Jun P. Espina         5 min read
Written on August 8, 2022
[ Short Fiction Story. Gen. Fiction. Invented names. ] FICTION
Damien Doxon slapped his wife one evening after a heated discussion, and never regretted what he did to her. Arinya, together with Masum, their son, put all their belongings into the luggage, and they left him that very night.
“It’s insanity, Damien. Slow down,” Arinya yelled. This comment ignited the couple’s chaos and caused their breakup.
Damien wanted to loan their house to the bank for additional capitalization. But Arinya, an accounting professor, rejected the plan. She said that most global businesses have subjected all their projects to many feasibility studies by experts in the industry, yet no one could guarantee a surefire success. “We’ll lose our house if you fail. You need to slow down, Damien. Success always obeys the principles of growth.”
“Shut up! Enough of your academic B.S. You’re good at theories. No action. That’s why most professors are poor.”
Damien was impulsive and obsessive. His employees described him as a psychopath. Around two weeks after Arinya and his son left him, he became harsher towards the people around him. Most of them would leave their jobs a few weeks after they saw their employer’s narcissism and craze for becoming wealthy.
He operated a small buy and sell company that imported products from China, then sold them to his clients in the provinces. As the demand for his products went up, he needed more capital. He thought his home lot and the two-story house could help secure a loan from the bank.
Then, in 2021, the government ordered the closure of all businesses because of the COVID-19 pandemic. Damien’s unfunded checks went through the roof because of it.
He texted Arinya, hoping to patch up their differences, but his wife had already changed her sim card. Since the government restricted everyone’s movement, Damien stayed in his house for over a year alone.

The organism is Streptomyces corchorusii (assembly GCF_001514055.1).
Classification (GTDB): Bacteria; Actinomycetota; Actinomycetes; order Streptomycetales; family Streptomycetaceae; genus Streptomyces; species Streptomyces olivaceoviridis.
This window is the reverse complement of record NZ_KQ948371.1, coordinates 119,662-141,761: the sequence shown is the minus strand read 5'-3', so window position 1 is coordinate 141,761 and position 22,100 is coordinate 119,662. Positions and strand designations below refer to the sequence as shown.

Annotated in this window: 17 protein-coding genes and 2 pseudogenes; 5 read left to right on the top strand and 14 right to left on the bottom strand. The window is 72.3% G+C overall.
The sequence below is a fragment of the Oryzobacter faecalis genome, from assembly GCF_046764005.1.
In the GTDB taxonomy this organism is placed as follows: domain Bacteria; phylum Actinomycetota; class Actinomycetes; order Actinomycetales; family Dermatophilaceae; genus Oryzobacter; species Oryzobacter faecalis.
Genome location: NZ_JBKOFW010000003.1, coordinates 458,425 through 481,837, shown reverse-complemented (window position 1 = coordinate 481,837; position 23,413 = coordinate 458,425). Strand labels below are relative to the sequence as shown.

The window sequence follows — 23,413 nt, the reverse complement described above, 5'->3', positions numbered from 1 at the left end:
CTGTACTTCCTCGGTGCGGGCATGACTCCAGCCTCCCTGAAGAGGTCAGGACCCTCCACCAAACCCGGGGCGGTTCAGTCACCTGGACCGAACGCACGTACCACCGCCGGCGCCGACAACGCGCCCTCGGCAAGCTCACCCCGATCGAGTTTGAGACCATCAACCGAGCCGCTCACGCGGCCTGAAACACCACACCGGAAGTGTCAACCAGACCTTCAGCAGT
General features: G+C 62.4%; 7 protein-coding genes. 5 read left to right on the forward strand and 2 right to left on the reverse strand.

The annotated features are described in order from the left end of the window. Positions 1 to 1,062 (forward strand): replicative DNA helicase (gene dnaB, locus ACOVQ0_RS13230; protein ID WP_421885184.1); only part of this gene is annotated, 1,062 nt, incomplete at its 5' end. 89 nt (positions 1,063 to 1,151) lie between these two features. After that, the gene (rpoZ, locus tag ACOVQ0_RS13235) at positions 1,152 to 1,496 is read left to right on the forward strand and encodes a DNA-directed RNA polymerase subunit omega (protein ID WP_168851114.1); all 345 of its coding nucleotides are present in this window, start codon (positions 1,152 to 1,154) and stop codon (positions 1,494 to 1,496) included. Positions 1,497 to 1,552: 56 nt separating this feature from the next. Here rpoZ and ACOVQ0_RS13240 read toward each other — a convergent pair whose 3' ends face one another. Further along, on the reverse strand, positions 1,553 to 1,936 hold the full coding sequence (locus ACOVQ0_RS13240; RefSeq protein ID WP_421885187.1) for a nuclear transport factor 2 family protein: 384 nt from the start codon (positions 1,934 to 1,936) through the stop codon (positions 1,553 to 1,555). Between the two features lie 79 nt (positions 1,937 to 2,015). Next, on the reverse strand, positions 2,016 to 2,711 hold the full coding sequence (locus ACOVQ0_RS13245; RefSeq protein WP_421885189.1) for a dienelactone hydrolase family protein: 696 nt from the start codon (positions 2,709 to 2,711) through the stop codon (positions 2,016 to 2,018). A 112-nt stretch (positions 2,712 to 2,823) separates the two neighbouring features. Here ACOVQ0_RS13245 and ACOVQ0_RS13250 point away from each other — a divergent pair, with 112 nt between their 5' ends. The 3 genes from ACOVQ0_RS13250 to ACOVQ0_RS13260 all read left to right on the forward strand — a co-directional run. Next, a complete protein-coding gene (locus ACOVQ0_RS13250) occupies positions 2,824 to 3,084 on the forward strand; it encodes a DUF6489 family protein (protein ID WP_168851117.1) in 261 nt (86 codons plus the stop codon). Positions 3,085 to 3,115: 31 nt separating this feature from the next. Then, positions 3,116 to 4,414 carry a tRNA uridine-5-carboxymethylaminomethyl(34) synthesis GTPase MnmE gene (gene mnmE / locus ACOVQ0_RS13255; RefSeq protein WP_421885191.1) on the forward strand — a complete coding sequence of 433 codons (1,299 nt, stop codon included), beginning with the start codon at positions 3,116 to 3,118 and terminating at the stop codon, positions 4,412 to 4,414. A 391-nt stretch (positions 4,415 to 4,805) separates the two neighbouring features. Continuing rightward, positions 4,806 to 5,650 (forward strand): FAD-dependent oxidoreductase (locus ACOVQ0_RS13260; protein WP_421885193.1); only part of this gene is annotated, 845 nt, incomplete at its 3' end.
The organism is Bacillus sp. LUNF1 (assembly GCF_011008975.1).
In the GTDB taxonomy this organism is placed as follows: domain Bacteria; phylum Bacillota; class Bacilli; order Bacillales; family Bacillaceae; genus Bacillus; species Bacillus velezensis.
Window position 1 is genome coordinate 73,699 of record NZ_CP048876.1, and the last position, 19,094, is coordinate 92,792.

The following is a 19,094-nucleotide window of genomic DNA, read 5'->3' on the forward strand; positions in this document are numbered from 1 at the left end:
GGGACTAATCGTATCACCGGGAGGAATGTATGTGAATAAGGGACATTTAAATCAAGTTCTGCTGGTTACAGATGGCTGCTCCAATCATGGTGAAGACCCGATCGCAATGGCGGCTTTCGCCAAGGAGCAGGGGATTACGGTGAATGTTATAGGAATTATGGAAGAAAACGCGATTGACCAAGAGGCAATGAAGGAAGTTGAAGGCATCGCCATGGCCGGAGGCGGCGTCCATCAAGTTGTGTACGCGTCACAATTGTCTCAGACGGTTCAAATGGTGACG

After his bank closed all his accounts because of unfunded checks, Damien tried to borrow money from his relatives. But he was a friend to no one. His egomania drove all his contacts away. All his attempts to borrow money failed. All he had were a few packs of instant noodles. But his narcissism continued to prevent him from acknowledging his arrogance and sense of superiority.
One day, he ran out of food. So he went out and bought a few packs of noodles and eggs with his last penny. But a day after he stayed out of his isolation, he experienced a high fever and ceaseless coughing. His neighbors reported him to the police, where they found him positive for COVID-19.
At the height of the pandemic, the hospitals disallowed family members to attend to their patients, and Damien was no exception—aside from the reality of his break-up with his wife. Two hours after the government medics dislodged him from the ambulance, he had difficulty breathing. A masked nurse attached a thin tube that delivered oxygen into his nostrils.
Breathe, Damien, breathe. Damien wished he could fight the deadly infection with sheer mental power, like focusing his weakening strength to deliver air into his virus-raided lungs. He did not know if he was dreaming or hallucinating, but as he struggled to breathe, he met his dead father, who died in a car accident when he was just ten.
“Come near, Damien.” His father spoke to him. Am I dreaming or am I dead? In college, his atheist professor told him that life just stayed in the brain, and when the brain is dead, life is over. This faithless belief system has molded his survival principles. Is he my father, or do I have a near-death experience?